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We are indebted to Mrs. Monique Lapalme (MSC, Edmonton) who kindly provided the data used in this study. Dr. John Pomeroy (University of Wales Aberystwyth), Mr. Pete Kociuba (MSC, Edmonton), Mr. Gary Rink (MSC, Downsview), Mr. Barry Funk and Dr. John Hanesiak (MSC, Winnipeg) are sincerely thanked for their generous comments and insights into this work.

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Anderson, P. S.: 1994, `A Method for Rescaling Humidity Sensors at Temperatures Well Below Freezing', J. Atmos. Oceanic Tech. 11, 1388-1391.

Anderson, P. S.: 1996, `Reply', J. Atmos. Oceanic Tech. 13, 913-914.

De Felice, T. P.: 1998, Meteorological Instrumentation and Measurement, Prentice Hall, 225 pp.

Déry, S. J., Taylor, P. A., and Xiao, J.: 1998, `The Thermodynamic Effects of Sublimating, Blowing Snow in the Atmospheric Boundary Layer', Boundary-Layer Meteorol. 89, 251-283.

Déry, S. J. and Yau, M. K.: 1999, `A Climatology of Adverse Winter-Type Weather Events', J. Geophys. Res. 104(D14), 15,657-16,672.

Déry, S. J. and Yau, M. K.: 2001, `Simulation of Blowing Snow in the Canadian Arctic Using a Double-Moment Model', Boundary-Layer Meteorol., in press.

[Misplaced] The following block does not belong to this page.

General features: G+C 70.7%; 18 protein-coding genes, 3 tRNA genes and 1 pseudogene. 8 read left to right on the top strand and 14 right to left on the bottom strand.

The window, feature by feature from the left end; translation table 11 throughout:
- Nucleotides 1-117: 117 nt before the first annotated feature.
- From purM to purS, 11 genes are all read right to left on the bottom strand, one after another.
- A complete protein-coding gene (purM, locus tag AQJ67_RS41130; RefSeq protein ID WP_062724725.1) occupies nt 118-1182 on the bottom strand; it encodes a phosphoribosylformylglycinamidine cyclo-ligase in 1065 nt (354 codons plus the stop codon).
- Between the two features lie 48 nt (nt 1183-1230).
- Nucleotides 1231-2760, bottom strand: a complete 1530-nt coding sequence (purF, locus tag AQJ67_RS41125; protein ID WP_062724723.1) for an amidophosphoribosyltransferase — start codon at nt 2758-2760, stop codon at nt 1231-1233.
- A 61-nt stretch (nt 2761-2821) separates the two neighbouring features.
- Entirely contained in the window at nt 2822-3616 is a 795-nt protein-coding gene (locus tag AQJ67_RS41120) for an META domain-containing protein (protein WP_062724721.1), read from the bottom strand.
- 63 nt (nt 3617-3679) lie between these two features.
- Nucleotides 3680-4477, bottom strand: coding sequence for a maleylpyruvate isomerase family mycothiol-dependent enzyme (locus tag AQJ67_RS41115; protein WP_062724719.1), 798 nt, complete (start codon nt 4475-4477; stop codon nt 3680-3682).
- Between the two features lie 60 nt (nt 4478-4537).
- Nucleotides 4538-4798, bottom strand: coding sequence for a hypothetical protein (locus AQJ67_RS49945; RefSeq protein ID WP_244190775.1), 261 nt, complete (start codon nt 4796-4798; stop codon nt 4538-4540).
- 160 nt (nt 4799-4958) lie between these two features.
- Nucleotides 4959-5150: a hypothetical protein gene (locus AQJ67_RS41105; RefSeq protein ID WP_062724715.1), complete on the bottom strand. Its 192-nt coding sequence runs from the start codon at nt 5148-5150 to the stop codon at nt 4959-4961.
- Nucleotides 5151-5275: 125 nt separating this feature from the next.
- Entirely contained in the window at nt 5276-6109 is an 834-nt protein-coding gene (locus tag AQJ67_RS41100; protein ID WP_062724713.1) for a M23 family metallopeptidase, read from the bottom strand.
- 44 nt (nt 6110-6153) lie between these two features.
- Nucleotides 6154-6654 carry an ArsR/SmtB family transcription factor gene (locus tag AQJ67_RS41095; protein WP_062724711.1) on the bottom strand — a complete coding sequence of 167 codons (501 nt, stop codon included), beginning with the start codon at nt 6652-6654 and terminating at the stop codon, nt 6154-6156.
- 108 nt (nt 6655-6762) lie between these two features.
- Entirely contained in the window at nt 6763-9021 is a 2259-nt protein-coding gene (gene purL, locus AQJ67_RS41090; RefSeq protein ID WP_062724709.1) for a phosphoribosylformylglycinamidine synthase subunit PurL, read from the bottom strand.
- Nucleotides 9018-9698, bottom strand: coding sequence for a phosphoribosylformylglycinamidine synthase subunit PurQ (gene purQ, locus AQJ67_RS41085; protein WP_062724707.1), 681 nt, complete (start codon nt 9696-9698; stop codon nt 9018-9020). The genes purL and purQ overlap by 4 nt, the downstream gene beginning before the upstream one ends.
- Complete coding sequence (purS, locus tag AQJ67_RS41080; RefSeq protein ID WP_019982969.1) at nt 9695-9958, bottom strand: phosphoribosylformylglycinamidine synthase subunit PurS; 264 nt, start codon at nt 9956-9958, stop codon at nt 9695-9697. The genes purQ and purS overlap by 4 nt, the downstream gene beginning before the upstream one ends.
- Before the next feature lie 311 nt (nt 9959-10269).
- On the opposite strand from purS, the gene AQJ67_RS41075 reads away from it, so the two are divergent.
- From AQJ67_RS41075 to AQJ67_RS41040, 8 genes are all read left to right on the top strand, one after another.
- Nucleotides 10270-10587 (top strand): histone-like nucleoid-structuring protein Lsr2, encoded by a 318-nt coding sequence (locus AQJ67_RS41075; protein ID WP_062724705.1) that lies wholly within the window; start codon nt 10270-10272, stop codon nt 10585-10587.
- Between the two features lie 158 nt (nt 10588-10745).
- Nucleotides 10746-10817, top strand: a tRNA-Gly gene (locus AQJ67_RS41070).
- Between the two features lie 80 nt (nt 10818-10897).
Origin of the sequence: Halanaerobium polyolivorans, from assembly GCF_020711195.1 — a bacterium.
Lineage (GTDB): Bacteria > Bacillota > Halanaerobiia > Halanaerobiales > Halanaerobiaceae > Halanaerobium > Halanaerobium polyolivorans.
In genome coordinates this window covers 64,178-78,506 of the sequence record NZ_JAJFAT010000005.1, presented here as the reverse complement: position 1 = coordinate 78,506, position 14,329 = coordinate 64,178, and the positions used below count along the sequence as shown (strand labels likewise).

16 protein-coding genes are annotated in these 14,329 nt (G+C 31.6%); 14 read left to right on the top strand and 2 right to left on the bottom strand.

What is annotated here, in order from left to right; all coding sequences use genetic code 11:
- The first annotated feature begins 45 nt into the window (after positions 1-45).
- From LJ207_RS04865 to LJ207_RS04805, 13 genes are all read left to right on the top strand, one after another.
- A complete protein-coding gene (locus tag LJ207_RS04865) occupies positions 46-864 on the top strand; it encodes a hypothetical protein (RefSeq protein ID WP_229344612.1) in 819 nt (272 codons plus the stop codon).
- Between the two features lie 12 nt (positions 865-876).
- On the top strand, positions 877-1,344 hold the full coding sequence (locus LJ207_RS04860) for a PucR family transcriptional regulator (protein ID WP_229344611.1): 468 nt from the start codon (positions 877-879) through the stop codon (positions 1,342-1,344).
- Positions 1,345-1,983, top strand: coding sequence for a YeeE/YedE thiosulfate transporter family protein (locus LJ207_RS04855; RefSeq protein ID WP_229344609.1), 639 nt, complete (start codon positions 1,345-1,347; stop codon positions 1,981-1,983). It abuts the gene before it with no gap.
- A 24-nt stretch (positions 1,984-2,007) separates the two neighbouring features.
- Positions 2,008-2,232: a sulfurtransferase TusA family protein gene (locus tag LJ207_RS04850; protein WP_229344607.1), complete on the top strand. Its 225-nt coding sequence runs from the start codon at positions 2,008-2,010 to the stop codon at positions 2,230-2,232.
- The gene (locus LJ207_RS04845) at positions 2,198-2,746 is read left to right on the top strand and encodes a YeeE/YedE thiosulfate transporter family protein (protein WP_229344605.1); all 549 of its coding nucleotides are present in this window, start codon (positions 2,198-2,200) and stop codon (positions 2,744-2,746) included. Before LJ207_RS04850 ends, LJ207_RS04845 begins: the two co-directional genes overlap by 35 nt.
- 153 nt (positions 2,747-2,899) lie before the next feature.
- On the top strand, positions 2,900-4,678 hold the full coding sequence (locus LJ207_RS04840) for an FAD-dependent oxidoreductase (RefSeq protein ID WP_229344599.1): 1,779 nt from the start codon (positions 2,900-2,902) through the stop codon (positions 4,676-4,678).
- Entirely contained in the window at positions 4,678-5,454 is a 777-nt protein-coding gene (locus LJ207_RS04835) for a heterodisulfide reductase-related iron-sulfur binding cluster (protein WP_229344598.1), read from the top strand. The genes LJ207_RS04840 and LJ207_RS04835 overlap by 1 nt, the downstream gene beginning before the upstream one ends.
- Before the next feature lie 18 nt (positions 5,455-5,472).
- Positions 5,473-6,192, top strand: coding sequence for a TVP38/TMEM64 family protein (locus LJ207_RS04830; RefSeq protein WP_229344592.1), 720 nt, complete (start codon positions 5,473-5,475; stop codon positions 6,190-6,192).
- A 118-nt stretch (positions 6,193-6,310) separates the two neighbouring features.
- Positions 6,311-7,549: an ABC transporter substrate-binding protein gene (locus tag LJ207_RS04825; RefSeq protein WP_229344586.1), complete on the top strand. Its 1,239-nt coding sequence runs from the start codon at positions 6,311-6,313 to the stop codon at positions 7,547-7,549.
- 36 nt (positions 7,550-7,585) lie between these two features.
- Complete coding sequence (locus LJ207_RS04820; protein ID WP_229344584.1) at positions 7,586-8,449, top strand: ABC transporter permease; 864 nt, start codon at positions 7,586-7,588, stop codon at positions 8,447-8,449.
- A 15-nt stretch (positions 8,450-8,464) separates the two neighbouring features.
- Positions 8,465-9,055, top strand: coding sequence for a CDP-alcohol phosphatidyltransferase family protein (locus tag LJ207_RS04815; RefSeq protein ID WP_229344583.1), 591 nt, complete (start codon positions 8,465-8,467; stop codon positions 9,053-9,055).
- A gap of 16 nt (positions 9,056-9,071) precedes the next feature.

Elliot, W. P. and Gaffen, D. J.: 1991, `On the Utility of Radiosonde Humidity Archived for Climate Studies', Bull. Amer. Meteorol. Soc. 72, 1507-1520.

Environment Canada, Canadian Climate Normals, 1961-1990, vol. 3, The North: Yukon and Northwest Territories, Atmospheric Environment Service, Toronto, Ont., 58 pp.

Essery, R., Li, L., and Pomeroy, J. W.: 1999, `A Distributed Model of Blowing Snow over Complex Terrain', Hydrol. Proc. 13, 2423-2438.

Garand, L., Grassotti, C., Halle, J., and Klein, G.: 1992, `On Differences in Radiosonde Humidity-Reporting Practices and their Implications for Numerical Weather Prediction and Remote Sensing', Bull. Amer. Meteorol. Soc. 73, 1417-1423.

King, J. C. and Anderson, P. S.: 1999, `A Humidity Climatology for Halley, Antarctica based on Hygrometer Measurements', Antarctic Sc. 11, 100-104.

Makkonen, L.: 1996, `Comments on ``A Method for Rescaling Humidity Sensors at Temperatures Well Below Freezing''', J. Atmos. Oceanic Tech. 13, 911-912.

Pomeroy, J. W. and Essery, R. L. H.: 1999, `Turbulent Fluxes During Blowing Snow: Field Tests of Model Sublimation Predictions', Hydrol. Proc. 13, 2963-2975.

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Figure 1

Figure 2

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Table 1: Details of the six sites investigated in this study. Mean monthly values of temperature (T) and relative humidity with respect to ice (RHi) for December 2000 recorded at each station are also indicated.

Station | Code | Lat. | Lon. | Elevation | Hygrometer | T | RHi
| (degrees N) | (degrees W) | (masl) | Type | (degrees C) | (%)
Baker Lake | 2300500 | 64.3 | 96.1 | 18 | dewcell | -29 | 80
Gillam | 5061001 | 56.4 | 94.7 | 145 | HMP35CF | -25 | 95
Hanbury River | 2202351 | 63.6 | 105.1 | 317 | HMP35CF | -30 | 99
Inuvik | 2202582 | 68.3 | 133.5 | 224 | dewcell | -26 | 77
Norman Wells | 2202800 | 65.3 | 126.8 | 241 | dewcell | -28 | 84
Robertson Lake | 2303610 | 65.1 | 102.4 | 244 | HMP35CF | -30 | 97